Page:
Frankenstein and the Tyger Contrast
Excellent Versus Evil Frankenstein, by Mary Shelley, is a novel that tells the story of a guy’s scientific ventures and how through his understanding bestows life into a lifeless matter which comes to be feared and disliked by all. The Tyger, by William Blake, is a poem made up of a series of questions about a tiger that depicts the concerns of creation, innocence and experience, and ultimately good and evil. Both pieces of literature describe misunderstood creatures who struggle to define themselves as entirely great or evil which then leads to the questioning of their very presence.
Through Frankenstein Mary Shelley reveals the reader that excellent and evil are not always easily identified, and that humans struggle with both of these qualities within themselves. The animal in Frankenstein is neither one-dimensional nor easily identified. The animal does dedicate abhorrent criminal activities: he murders Victor’s liked ones and frames the servant girl for among the murders. It is obvious that the animal dwells within rage and bitterness, however the creature was not born with those qualities. He obtained them through his interactions.
The creature first situation of hate and repulsion is when his own developer flees from him. The animal then wanders into a forest and stumbles upon a household who lives in the cottage. He quickly begins to like and admire the family for their altruism. “The mild good manners and appeal of the cottagers considerably endeared them to me; when they were dissatisfied, I felt depressed; when they rejoiced, I sympathized in their joys” (Shelley 108). He hoped that these cottages would be able to look beyond his appearance and welcome him, but once again he is declined.
With sadness in his heart, he leaves and stumbles upon a drowning little lady. He heroically saves the woman however is rewarded with a weapon shot by a male who sees him holding the girl in his arms. All these occasions ultimately cause the animal’s understanding that his sincere intentions will never ever surpass his grotesque appearance. Society turned the creature into a “beast”. The animal acknowledges his vicious actions by when he states “I am malicious due to the fact that I am unpleasant”(Shelley 140). He longs for a companion who will understand him and who will not mistreat him.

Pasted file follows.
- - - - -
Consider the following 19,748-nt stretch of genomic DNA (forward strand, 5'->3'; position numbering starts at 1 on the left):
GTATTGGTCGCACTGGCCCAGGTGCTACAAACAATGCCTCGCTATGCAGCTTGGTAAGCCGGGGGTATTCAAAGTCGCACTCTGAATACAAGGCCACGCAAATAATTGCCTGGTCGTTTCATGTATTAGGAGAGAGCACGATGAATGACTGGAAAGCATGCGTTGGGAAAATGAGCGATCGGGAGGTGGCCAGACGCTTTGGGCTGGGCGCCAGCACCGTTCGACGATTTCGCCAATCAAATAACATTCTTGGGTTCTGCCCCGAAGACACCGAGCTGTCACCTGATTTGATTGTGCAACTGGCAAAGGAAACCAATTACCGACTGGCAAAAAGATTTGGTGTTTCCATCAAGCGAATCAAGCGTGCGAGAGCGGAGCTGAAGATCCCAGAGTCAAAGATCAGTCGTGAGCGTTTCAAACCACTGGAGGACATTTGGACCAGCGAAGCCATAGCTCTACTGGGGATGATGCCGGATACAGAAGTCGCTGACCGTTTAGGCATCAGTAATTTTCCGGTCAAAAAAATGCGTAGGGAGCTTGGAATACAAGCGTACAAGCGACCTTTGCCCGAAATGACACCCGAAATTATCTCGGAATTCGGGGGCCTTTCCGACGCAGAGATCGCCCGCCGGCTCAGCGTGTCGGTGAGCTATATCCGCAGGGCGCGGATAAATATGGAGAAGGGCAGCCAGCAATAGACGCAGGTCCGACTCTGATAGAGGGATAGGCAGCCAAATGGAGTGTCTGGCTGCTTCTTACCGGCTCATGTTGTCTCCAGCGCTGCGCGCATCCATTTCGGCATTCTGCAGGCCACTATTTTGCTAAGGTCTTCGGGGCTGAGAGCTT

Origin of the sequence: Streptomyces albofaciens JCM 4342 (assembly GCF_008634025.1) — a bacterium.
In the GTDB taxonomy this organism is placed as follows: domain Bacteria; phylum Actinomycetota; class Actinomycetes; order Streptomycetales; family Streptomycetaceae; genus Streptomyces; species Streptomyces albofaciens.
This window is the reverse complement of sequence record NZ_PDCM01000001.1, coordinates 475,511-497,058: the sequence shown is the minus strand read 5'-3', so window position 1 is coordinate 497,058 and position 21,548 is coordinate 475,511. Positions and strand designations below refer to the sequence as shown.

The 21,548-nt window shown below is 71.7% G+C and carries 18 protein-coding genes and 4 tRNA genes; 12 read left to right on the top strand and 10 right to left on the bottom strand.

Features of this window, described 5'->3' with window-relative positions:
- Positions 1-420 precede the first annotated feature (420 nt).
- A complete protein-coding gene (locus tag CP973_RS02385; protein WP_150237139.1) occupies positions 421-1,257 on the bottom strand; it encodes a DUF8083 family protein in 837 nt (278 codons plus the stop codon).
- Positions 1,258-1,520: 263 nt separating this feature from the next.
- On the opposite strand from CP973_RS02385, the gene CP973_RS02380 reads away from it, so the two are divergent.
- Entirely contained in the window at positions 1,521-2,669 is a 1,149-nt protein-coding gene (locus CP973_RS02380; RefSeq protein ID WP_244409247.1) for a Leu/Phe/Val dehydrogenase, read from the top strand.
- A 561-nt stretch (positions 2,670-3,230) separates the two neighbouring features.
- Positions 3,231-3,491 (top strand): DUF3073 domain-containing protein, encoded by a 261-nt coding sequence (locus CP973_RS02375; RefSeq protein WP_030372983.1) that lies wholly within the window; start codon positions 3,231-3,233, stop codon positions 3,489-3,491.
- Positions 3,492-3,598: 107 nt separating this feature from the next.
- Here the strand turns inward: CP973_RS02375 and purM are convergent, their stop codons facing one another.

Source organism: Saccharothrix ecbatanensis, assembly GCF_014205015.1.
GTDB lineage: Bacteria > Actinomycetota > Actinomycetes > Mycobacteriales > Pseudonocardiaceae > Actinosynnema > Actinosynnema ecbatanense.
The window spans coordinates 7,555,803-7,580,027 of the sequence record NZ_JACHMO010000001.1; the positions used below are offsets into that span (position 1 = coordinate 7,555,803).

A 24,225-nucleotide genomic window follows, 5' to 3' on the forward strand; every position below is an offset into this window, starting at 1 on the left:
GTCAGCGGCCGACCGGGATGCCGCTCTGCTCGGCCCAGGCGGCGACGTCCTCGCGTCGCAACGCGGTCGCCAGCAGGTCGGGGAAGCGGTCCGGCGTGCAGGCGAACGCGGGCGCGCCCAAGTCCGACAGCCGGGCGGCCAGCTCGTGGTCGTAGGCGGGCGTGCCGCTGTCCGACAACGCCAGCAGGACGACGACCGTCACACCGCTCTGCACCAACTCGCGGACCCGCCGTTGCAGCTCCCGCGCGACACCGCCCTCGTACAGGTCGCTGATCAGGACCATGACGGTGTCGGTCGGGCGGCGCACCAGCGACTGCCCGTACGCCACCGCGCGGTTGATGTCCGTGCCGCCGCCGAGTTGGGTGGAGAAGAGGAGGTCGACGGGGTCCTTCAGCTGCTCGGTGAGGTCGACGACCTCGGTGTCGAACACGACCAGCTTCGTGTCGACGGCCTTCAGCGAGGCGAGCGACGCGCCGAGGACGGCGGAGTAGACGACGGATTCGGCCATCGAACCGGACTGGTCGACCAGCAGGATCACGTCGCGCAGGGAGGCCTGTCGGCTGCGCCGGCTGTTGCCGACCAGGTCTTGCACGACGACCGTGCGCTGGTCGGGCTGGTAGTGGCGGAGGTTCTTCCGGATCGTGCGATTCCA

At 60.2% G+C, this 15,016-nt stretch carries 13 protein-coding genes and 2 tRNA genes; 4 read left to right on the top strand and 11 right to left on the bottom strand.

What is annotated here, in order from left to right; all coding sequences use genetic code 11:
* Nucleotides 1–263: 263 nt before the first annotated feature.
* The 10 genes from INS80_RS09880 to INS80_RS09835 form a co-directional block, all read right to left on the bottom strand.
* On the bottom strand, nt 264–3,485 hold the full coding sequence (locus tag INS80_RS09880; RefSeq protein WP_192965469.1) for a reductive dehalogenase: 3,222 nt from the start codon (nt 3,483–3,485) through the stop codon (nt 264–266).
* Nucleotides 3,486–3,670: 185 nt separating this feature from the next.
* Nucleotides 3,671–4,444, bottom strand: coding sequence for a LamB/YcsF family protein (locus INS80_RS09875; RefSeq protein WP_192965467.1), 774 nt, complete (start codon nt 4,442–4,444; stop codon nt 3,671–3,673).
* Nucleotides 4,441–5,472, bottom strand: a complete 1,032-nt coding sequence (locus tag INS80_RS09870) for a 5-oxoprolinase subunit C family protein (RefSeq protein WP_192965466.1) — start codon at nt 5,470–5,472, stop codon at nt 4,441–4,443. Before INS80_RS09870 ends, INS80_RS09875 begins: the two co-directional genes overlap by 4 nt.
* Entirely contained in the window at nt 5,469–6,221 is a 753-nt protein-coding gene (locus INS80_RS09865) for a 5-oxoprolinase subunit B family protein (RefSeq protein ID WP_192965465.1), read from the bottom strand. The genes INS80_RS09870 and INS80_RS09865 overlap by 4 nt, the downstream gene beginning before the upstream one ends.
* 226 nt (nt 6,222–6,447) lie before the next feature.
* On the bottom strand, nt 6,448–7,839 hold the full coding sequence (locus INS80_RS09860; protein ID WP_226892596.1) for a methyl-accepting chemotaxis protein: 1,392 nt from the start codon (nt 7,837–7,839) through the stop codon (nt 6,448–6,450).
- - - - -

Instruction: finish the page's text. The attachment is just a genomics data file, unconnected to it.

The last minutes of empathy dies within the creature when his developer damages the buddy he assured to develop, and the revenge continues from there. Although the creature commits awful criminal offenses, he likewise devotes acts of generosity. The poem, The Tyger, contrasts innocence and experience, and excellent and evil. The description of the tiger in the poem is as a damaging, ghastly animal. The original drawing on the poem reveals a smiling, cuddly tiger which is quite the contrast to the tiger explained in the poem.
This picture may recommend a misunderstanding of the tiger and possibly the fears that arouse from the poem are unjustified. This poem contrasts the tiger with a lamb which typically symbolizes innocence, Jesus, and excellent. The tiger is perceived as wicked or demonic. Blake recommend that the lamb and the tiger have the same creator and in a manner mentions that the tiger might also have the capability to have the benign attributes of the lamb. The tiger initially appears as a stunning image however as the poem progresses, it checks out a perfectively beautiful yet harmful sign that represents the existence of evil worldwide.
In the poem, Blake composes:” What never-ceasing hand or eye,/ Could frame thy afraid symmetry (4-5).” It is difficult to identify if the tiger is entirely wicked or great. Both of these works do not have one-dimensional characters and make it difficult to label them as good or wicked. They posses attributes that would make them appear excellent but quickly negate them with actions that make them seem evil. The creature in Frankenstein deals with the rejection of society and is constantly brought down to his knees. He soon begins to act in such a way that is expected of him from that society.
The tiger in the poem The Tyger, likewise is described as beautiful but the mood is altered when the speaker starts to describe the tiger as damaging. Both of these characters have the ability to be great but likewise evil, but in the end it is unclear whether the reader can identified from the other. People show these qualities in our contemporary society. It is tough to label an individual exclusively excellent or evil. Everybody has a little wicked and good in themselves. It is up to the specific to do a self analysis and evaluate what they think of their existence. Just they can truly determine what they want to be perceived as.